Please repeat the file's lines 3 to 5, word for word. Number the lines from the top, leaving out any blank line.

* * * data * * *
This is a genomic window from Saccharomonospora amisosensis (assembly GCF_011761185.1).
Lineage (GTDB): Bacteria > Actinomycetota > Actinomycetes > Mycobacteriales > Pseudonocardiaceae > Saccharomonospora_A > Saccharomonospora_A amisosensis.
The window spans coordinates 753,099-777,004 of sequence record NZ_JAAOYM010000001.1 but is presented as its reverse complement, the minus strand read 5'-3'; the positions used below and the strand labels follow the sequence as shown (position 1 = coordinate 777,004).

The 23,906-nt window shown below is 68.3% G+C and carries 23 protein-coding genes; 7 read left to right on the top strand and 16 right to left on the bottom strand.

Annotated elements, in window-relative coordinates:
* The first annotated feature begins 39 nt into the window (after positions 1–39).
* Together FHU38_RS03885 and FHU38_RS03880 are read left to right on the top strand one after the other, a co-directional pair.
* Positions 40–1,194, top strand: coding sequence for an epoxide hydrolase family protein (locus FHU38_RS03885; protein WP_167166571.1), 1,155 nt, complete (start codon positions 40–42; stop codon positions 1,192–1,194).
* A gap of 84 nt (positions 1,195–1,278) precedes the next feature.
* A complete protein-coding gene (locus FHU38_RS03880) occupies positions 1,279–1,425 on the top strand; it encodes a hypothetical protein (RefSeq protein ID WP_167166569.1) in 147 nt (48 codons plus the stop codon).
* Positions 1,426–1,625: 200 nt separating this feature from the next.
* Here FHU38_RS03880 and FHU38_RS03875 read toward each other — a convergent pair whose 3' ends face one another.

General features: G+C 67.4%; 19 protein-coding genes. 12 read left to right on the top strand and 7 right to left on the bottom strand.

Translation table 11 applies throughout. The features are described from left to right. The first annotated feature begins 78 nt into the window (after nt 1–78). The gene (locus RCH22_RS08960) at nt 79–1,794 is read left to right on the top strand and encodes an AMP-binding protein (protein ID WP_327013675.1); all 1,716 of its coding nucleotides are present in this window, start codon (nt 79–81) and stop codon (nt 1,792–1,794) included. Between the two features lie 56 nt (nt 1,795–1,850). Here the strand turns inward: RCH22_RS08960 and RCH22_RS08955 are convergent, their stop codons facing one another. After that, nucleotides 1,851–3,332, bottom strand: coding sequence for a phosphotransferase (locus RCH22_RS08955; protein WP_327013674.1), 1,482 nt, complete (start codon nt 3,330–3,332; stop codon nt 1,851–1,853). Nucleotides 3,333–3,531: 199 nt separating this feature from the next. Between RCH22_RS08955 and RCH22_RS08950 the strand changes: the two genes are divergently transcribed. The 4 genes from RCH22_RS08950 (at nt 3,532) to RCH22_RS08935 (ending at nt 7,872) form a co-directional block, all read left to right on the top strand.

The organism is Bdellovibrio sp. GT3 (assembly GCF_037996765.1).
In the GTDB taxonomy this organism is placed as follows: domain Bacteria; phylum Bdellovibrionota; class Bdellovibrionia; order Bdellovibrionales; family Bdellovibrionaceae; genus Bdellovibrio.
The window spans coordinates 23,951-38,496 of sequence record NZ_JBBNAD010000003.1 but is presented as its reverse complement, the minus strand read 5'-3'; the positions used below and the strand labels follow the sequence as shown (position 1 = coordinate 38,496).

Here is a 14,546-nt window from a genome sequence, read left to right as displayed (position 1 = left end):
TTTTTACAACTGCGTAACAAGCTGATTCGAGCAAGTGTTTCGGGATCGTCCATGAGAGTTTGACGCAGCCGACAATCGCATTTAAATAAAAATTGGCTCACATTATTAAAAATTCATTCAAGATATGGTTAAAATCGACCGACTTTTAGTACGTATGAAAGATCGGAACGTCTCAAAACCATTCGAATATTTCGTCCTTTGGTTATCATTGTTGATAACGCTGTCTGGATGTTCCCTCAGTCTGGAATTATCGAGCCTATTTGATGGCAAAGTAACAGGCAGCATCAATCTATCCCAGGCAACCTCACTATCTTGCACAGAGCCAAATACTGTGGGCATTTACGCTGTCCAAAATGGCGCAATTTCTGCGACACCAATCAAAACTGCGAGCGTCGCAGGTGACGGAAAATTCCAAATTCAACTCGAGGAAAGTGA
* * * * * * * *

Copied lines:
The window spans coordinates 753,099-777,004 of sequence record NZ_JAAOYM010000001.1 but is presented as its reverse complement, the minus strand read 5'-3'; the positions used below and the strand labels follow the sequence as shown (position 1 = coordinate 777,004).

The 23,906-nt window shown below is 68.3% G+C and carries 23 protein-coding genes; 7 read left to right on the top strand and 16 right to left on the bottom strand.

Annotated elements, in window-relative coordinates: